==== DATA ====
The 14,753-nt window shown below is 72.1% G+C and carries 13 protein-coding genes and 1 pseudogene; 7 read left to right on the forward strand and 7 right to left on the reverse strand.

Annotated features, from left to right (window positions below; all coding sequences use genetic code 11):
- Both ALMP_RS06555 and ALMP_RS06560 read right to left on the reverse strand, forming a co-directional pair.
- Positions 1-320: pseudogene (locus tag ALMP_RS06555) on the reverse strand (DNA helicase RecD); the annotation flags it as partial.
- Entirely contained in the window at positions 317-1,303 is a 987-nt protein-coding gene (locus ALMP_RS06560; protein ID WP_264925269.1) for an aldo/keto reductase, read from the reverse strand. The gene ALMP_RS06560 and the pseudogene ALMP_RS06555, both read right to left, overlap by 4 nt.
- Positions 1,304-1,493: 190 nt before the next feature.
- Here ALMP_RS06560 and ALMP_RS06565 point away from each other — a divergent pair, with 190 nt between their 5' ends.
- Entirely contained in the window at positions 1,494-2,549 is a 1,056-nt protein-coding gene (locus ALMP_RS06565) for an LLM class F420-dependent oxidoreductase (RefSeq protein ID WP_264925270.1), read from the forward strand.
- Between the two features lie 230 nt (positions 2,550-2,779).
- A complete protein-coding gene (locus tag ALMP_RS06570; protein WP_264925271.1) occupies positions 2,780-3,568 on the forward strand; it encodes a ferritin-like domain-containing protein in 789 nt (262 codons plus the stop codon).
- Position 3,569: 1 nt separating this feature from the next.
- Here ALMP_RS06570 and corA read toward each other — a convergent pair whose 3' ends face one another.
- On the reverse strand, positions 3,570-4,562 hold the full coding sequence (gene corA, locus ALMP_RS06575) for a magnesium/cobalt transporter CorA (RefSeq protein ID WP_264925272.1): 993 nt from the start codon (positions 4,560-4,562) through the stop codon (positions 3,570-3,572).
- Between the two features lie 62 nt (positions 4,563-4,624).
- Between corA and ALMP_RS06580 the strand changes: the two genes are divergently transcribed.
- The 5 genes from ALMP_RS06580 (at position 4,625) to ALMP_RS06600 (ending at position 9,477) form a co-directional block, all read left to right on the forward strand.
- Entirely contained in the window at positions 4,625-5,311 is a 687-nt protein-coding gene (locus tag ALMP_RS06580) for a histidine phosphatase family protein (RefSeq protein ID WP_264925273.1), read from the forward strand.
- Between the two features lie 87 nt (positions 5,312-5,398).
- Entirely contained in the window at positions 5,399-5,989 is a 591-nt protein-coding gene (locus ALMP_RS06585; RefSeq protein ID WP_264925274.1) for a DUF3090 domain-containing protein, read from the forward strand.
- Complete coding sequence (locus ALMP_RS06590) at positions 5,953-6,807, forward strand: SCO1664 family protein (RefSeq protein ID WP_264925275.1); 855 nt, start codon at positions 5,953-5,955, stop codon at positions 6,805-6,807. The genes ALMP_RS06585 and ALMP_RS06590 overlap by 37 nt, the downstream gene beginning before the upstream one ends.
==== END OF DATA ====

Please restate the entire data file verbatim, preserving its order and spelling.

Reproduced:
The 14,753-nt window shown below is 72.1% G+C and carries 13 protein-coding genes and 1 pseudogene; 7 read left to right on the forward strand and 7 right to left on the reverse strand.

Annotated features, from left to right (window positions below; all coding sequences use genetic code 11):
- Both ALMP_RS06555 and ALMP_RS06560 read right to left on the reverse strand, forming a co-directional pair.
- Positions 1-320: pseudogene (locus tag ALMP_RS06555) on the reverse strand (DNA helicase RecD); the annotation flags it as partial.
- Entirely contained in the window at positions 317-1,303 is a 987-nt protein-coding gene (locus ALMP_RS06560; protein ID WP_264925269.1) for an aldo/keto reductase, read from the reverse strand. The gene ALMP_RS06560 and the pseudogene ALMP_RS06555, both read right to left, overlap by 4 nt.
- Positions 1,304-1,493: 190 nt before the next feature.
- Here ALMP_RS06560 and ALMP_RS06565 point away from each other — a divergent pair, with 190 nt between their 5' ends.
- Entirely contained in the window at positions 1,494-2,549 is a 1,056-nt protein-coding gene (locus ALMP_RS06565) for an LLM class F420-dependent oxidoreductase (RefSeq protein ID WP_264925270.1), read from the forward strand.
- Between the two features lie 230 nt (positions 2,550-2,779).
- A complete protein-coding gene (locus tag ALMP_RS06570; protein WP_264925271.1) occupies positions 2,780-3,568 on the forward strand; it encodes a ferritin-like domain-containing protein in 789 nt (262 codons plus the stop codon).
- Position 3,569: 1 nt separating this feature from the next.
- Here ALMP_RS06570 and corA read toward each other — a convergent pair whose 3' ends face one another.
- On the reverse strand, positions 3,570-4,562 hold the full coding sequence (gene corA, locus ALMP_RS06575) for a magnesium/cobalt transporter CorA (RefSeq protein ID WP_264925272.1): 993 nt from the start codon (positions 4,560-4,562) through the stop codon (positions 3,570-3,572).
- Between the two features lie 62 nt (positions 4,563-4,624).
- Between corA and ALMP_RS06580 the strand changes: the two genes are divergently transcribed.
- The 5 genes from ALMP_RS06580 (at position 4,625) to ALMP_RS06600 (ending at position 9,477) form a co-directional block, all read left to right on the forward strand.
- Entirely contained in the window at positions 4,625-5,311 is a 687-nt protein-coding gene (locus tag ALMP_RS06580) for a histidine phosphatase family protein (RefSeq protein ID WP_264925273.1), read from the forward strand.
- Between the two features lie 87 nt (positions 5,312-5,398).
- Entirely contained in the window at positions 5,399-5,989 is a 591-nt protein-coding gene (locus ALMP_RS06585; RefSeq protein ID WP_264925274.1) for a DUF3090 domain-containing protein, read from the forward strand.
- Complete coding sequence (locus ALMP_RS06590) at positions 5,953-6,807, forward strand: SCO1664 family protein (RefSeq protein ID WP_264925275.1); 855 nt, start codon at positions 5,953-5,955, stop codon at positions 6,805-6,807. The genes ALMP_RS06585 and ALMP_RS06590 overlap by 37 nt, the downstream gene beginning before the upstream one ends.